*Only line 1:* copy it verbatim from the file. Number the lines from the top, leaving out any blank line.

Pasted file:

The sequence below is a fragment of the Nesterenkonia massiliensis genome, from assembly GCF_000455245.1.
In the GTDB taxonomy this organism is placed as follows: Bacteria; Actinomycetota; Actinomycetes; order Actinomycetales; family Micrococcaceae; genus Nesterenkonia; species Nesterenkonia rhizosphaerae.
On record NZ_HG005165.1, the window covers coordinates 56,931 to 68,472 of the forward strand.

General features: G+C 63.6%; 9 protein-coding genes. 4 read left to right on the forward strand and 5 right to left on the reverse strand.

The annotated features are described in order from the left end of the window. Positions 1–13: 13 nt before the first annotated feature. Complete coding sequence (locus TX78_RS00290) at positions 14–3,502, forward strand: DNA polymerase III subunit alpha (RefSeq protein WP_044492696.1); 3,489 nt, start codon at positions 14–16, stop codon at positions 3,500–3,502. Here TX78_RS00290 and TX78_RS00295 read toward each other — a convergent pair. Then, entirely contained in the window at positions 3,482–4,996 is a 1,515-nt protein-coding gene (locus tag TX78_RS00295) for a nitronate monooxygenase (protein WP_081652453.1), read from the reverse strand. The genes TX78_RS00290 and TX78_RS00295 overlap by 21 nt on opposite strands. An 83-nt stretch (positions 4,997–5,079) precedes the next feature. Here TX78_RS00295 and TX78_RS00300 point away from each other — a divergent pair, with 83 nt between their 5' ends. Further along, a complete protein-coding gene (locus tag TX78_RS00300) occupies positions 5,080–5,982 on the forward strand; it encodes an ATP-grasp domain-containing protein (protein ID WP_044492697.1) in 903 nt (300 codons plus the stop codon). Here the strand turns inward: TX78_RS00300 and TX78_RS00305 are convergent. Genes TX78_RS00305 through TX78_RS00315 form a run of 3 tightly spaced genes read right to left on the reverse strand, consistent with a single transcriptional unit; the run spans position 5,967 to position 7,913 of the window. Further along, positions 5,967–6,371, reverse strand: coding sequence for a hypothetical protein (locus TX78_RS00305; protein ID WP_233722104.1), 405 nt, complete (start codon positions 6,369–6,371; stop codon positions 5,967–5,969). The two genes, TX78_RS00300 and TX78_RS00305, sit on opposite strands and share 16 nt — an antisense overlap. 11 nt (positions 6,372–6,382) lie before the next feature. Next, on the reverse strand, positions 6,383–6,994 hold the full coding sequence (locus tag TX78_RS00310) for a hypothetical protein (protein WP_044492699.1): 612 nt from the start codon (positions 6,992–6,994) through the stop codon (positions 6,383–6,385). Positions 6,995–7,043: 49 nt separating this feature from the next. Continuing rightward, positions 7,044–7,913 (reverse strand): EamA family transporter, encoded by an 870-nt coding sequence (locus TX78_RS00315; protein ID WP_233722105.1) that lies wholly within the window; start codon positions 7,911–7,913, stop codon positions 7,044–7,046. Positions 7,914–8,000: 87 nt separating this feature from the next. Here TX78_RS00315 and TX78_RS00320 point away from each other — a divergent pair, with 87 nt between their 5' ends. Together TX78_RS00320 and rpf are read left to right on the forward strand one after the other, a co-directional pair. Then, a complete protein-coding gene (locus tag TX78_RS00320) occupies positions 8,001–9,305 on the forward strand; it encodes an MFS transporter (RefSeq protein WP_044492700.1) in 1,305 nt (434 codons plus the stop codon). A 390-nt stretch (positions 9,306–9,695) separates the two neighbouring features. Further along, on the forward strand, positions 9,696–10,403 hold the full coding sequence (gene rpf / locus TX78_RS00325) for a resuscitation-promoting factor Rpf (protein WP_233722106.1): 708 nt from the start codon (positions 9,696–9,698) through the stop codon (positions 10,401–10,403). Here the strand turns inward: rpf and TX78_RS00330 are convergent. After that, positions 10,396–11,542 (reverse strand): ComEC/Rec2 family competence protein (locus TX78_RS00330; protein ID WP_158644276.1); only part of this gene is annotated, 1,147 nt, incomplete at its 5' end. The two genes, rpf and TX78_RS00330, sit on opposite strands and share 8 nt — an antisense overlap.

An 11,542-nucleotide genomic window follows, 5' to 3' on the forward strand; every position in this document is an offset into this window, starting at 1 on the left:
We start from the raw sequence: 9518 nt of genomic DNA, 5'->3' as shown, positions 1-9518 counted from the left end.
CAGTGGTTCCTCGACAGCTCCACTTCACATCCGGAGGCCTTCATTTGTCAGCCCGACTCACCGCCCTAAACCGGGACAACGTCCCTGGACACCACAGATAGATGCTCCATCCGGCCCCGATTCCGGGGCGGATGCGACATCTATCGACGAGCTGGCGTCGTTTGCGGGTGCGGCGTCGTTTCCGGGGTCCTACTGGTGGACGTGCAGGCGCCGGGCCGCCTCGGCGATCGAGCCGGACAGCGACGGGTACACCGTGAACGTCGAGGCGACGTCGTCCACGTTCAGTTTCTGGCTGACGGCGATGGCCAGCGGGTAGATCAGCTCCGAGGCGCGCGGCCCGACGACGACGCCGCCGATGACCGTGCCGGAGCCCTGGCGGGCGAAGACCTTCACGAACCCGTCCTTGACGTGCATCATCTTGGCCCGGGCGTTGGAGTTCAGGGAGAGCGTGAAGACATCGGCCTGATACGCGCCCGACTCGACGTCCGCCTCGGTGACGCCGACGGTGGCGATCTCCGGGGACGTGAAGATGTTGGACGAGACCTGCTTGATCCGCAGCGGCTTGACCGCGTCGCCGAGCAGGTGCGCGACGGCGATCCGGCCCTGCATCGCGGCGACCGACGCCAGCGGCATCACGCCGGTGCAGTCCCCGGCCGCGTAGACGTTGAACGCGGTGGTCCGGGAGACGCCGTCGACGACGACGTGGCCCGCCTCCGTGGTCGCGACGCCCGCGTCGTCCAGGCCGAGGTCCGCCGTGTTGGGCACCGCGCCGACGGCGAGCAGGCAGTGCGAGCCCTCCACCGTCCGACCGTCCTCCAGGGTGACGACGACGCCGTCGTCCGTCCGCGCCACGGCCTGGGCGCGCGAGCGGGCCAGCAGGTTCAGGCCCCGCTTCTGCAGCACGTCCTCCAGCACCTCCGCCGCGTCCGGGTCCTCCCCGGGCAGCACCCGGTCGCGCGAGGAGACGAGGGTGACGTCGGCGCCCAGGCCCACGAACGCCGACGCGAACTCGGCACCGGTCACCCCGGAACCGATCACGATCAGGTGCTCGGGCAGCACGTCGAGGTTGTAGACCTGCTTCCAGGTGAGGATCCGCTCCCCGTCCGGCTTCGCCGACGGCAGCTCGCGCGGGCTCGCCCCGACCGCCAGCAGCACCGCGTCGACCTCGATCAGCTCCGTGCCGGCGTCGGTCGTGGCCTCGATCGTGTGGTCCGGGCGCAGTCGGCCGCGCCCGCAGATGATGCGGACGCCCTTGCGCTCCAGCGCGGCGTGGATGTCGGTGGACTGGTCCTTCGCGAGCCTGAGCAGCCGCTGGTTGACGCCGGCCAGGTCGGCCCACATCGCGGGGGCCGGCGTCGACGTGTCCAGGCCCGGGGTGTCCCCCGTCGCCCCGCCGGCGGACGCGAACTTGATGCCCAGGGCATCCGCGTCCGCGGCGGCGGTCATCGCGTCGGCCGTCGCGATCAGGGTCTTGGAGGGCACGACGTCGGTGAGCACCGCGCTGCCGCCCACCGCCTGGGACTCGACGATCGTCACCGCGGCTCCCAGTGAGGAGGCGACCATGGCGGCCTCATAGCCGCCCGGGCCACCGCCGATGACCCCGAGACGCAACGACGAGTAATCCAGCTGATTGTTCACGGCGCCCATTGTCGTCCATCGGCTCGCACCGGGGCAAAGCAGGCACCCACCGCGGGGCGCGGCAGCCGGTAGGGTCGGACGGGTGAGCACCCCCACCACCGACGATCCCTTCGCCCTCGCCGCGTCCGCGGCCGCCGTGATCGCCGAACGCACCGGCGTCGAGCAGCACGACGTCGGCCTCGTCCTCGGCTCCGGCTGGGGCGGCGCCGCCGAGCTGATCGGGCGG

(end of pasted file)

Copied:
The sequence below is a fragment of the Nesterenkonia massiliensis genome, from assembly GCF_000455245.1.